<!-- language-all: lang-C++ -->

    void loop() { 
      Serial.println("NEW-------------");
      int x;
      int y[100];
      for(int i = 0; i<100; i++){ 
        x=RX.read(); 
        y[i] = x;
      } 
    ...
    }

You are reading data without checking if there is any data there. That's like watching the TV without checking if it is turned on. Of course you get weird data.

---

    SoftwareSerial RX(0,1); //(rx pin, tx pin)

Pins 0 and 1 are used by HardwareSerial. Why are you using them for SoftwareSerial?

---

    SoftwareSerial RX(0,1); //(rx pin, tx pin)
    ...

      Serial.begin(9600); 
      RX.begin(1200); 

So you initialized HardwareSerial, which now controls pins 0 and 1.

Then you try to initialize SoftwareSerial on those **same** pins! Would you mind explaining why?

Whatever your explanation is, it won't work.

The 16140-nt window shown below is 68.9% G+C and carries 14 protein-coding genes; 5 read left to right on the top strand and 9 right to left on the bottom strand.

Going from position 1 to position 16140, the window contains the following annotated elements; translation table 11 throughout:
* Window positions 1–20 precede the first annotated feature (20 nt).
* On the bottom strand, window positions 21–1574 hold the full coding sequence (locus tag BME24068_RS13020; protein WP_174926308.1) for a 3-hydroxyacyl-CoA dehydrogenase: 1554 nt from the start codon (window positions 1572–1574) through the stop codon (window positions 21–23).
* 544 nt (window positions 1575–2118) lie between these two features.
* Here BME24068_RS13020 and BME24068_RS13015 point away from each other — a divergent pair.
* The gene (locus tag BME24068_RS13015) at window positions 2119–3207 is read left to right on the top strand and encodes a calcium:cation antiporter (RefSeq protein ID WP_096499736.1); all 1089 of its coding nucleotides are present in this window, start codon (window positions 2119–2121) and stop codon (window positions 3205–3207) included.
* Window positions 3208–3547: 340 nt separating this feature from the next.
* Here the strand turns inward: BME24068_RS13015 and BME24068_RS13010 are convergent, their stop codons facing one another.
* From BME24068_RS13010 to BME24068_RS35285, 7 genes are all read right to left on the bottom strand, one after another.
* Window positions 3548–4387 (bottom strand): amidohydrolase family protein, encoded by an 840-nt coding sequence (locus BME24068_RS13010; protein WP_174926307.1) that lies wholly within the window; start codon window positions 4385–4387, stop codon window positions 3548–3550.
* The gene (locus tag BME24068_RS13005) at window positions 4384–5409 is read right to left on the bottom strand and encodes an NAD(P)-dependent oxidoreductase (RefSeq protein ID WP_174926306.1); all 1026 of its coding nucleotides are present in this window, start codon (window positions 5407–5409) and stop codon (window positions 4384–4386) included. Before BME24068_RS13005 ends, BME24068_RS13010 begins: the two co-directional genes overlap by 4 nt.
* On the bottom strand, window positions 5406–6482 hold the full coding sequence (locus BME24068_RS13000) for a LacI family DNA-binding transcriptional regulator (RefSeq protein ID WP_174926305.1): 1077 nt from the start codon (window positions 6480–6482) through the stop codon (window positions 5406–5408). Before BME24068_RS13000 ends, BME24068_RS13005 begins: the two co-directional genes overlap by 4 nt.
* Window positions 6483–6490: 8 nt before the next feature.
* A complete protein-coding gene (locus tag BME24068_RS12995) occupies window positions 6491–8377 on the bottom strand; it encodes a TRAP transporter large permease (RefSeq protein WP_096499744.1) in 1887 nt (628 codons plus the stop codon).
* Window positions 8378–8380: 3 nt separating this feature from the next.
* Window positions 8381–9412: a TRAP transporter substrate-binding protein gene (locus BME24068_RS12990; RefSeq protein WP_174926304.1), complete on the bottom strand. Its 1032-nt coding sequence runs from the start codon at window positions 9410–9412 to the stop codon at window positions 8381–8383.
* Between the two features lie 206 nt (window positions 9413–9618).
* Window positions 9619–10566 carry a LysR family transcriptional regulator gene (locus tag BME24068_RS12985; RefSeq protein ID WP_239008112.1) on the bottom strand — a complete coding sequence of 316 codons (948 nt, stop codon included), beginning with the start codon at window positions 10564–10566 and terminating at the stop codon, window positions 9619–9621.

---

> I've added in the changes you mentioned, but the data still seems to be skewed.

You've changed things, for sure:

     for(int i = 0; i<100; i++){ 
        if(RX.available())
          x=RX.read(); 
    
        y[i] = x;
        }

Let's see. In a loop of 100 iterations you see if anything is available (and if so, put it into `x`).

Then, regardless of **whether or not you got anything** you now assign `x` to `y[i]`. So, most of the time, `y[i]` will have garbage in it.

>  the data still seems to be skewed

Not surprised. Do it differently. Only write to the array if you have data. In fact you may want a complete rework. Read this:

[How to read serial without blocking](http://www.gammon.com.au/serial)